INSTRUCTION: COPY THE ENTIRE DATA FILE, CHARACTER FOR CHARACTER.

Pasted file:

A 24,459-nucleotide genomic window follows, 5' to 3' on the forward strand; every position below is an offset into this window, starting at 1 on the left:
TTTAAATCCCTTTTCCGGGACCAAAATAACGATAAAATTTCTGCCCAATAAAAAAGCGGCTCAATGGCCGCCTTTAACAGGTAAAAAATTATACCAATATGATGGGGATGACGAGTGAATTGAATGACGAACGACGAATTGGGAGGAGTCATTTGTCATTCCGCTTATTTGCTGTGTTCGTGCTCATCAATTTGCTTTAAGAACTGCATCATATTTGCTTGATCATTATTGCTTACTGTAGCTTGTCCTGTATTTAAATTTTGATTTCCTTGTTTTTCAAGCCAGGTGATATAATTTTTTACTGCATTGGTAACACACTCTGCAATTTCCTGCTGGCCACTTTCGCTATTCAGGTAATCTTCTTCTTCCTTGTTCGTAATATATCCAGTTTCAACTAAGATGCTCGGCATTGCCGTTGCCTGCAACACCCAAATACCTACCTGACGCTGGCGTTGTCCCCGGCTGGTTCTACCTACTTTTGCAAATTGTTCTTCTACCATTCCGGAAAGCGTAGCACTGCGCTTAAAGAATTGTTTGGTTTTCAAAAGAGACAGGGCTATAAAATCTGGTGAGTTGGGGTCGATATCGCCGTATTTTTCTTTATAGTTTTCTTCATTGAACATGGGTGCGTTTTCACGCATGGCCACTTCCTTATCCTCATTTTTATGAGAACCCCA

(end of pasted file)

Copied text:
A 24,459-nucleotide genomic window follows, 5' to 3' on the forward strand; every position below is an offset into this window, starting at 1 on the left:
TTTAAATCCCTTTTCCGGGACCAAAATAACGATAAAATTTCTGCCCAATAAAAAAGCGGCTCAATGGCCGCCTTTAACAGGTAAAAAATTATACCAATATGATGGGGATGACGAGTGAATTGAATGACGAACGACGAATTGGGAGGAGTCATTTGTCATTCCGCTTATTTGCTGTGTTCGTGCTCATCAATTTGCTTTAAGAACTGCATCATATTTGCTTGATCATTATTGCTTACTGTAGCTTGTCCTGTATTTAAATTTTGATTTCCTTGTTTTTCAAGCCAGGTGATATAATTTTTTACTGCATTGGTAACACACTCTGCAATTTCCTGCTGGCCACTTTCGCTATTCAGGTAATCTTCTTCTTCCTTGTTCGTAATATATCCAGTTTCAACTAAGATGCTCGGCATTGCCGTTGCCTGCAACACCCAAATACCTACCTGACGCTGGCGTTGTCCCCGGCTGGTTCTACCTACTTTTGCAAATTGTTCTTCTACCATTCCGGAAAGCGTAGCACTGCGCTTAAAGAATTGTTTGGTTTTCAAAAGAGACAGGGCTATAAAATCTGGTGAGTTGGGGTCGATATCGCCGTATTTTTCTTTATAGTTTTCTTCATTGAACATGGGTGCGTTTTCACGCATGGCCACTTCCTTATCCTCATTTTTATGAGAACCCCA